Following scene: Evil henchman grabs girl threatening her and asks her if she won't become his woman to which the girl reluctantly declines and says that she already has somebody in her life. The bad guy starts laughing and lets her go, shooing her away. Cue good guy:


You're the only one I can never predict.

Bad guy responds:

俺は 正直モンが好きなだけや

I just like honest people who don't care about the other party's feelings. I'm like that, y'know.

In italics my translation. My question pertains to the bolded「せんと」. My initial thought was that this meant「~しないと(だめだ)」but that wouldn't make any sense in this context (I like honest people. They gotta consider the other party too.) I've googled this construction and found out that it can also mean「~しないで」or「~せず」. Given that, would I be correct to assume that the latter meaning here is intended and that the guys line is simply abbreviated - if I were to take a guess, the whole thing could go like this:「人の顔色うかがったりせんと[しないで]言いたいこと言うだけやから(正直な人が好き)」?

Thank you in advance!

EDIT:The scene in question, the relevant part starts at 21:55, the lines mentioned above occur at 23:15.

  • These three lines don't make much sense to me, either. Could you share the original page if this is a manga?
    – naruto
    Aug 22 '20 at 6:41
  • 1
    It's from a game actually, I edited my original post with the cutscene and a timestamp for when it occurs. If you have the time to check it out, I'd appreciate it. :)
    – Boolicious
    Aug 23 '20 at 11:53
  • I think your guess is right and it's something like "I like honest people. They don't care about other people's feelings. I'm like that too"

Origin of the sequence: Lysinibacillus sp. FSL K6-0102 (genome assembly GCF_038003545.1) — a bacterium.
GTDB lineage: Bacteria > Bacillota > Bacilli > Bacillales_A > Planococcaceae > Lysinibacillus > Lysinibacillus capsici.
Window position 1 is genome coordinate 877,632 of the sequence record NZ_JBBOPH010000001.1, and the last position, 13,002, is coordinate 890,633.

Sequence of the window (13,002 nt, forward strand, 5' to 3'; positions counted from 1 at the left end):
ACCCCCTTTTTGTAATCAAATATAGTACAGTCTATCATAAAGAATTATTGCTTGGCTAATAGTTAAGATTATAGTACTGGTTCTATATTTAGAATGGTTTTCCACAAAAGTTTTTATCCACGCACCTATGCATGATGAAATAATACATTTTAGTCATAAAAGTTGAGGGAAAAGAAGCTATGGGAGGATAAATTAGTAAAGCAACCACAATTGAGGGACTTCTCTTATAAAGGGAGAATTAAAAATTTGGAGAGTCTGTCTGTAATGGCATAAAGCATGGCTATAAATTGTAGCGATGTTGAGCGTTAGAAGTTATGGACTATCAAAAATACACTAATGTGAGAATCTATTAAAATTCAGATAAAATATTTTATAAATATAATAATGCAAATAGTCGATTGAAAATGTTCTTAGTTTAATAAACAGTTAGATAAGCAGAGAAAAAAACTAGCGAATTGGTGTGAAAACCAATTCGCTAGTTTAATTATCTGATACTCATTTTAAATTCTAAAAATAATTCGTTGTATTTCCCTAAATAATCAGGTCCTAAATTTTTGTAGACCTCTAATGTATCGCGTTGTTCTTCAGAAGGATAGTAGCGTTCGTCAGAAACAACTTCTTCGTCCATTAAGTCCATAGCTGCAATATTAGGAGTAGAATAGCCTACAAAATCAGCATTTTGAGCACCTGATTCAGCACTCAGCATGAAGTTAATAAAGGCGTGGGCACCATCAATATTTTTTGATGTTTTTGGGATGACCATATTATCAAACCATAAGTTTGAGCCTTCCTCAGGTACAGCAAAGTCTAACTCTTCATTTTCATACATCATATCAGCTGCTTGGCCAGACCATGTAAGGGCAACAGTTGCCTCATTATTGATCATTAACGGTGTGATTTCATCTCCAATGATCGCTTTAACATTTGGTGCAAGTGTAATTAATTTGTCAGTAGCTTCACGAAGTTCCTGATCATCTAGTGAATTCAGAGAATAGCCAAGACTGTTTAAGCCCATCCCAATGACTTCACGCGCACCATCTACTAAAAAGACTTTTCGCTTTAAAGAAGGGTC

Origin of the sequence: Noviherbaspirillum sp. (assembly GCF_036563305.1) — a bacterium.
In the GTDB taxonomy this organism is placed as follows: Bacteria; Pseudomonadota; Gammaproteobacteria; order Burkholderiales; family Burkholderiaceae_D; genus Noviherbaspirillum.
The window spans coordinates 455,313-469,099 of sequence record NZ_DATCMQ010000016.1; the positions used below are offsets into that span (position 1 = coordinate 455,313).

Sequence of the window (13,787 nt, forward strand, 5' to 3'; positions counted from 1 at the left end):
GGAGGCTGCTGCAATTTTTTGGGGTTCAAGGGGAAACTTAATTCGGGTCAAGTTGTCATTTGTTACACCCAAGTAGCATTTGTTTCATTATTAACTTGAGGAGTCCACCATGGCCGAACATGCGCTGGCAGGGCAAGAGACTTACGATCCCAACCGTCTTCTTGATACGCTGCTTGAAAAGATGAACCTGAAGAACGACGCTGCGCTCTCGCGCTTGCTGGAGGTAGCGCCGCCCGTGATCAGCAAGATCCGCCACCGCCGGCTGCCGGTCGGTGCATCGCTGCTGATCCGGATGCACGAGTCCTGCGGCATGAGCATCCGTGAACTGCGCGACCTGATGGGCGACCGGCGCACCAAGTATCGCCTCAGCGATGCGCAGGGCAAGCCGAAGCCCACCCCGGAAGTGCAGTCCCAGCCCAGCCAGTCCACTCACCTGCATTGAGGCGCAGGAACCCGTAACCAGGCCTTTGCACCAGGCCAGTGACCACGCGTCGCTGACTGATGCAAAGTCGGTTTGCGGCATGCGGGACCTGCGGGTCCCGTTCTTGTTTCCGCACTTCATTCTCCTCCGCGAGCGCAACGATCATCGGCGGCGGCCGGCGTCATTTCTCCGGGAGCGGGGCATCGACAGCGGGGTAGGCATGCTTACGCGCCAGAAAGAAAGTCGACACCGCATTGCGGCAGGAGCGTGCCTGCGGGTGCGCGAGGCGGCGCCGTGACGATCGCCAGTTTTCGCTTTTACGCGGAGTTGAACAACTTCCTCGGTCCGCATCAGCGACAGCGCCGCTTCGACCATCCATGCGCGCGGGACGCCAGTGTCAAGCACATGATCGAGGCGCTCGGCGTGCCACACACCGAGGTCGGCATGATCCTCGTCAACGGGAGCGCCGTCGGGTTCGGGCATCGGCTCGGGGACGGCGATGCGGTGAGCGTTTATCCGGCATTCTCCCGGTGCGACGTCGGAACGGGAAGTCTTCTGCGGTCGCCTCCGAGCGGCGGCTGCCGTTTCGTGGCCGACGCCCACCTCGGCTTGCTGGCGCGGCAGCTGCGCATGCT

– Ringil
    Aug 23 '20 at 13:36

I watched the video clip but I'm still unsure about this. It's hard for me to interpret this as a pure Kansai-ben sentence. But I agree that this cannot be a conditional-と.

This may be "explanatory-と" used instead of の mainly in Kyushu dialects. For example, そうじゃなかと is そうじゃないんだ, and 彼は言わんと is 彼は言わないんだ in Kyushu-ben. Then the whole sentence would mean (正直モンは)人の顔色を伺ったりしないんだ, which would fit the context.

Looks like Majima is known as a person who speaks an unnatural Kansai-ben with wrong intonation (cf 真島弁). This is a hunch, but maybe the writer intentionally mixed a little Kyushu-ben to make his speech more unnatural?

  • I never thought about that possibility, I just saw some kansai-isms and instantly thought he spoke the dialect proper. Interesting how the VA for the character doesn't actually speak the dialect and they left it as its own thing. Thanks for the link!
    – Boolicious
    Aug 23 '20 at 23:35
  • @Boolicious Actually the first thing I did after hearing his voice was to check his birthplace. The explanation for his strange Kansai-ben seems to have been added as an afterthought, but he is officially an エセ関西弁 speaker now.
    – naruto
    Aug 24 '20 at 4:14

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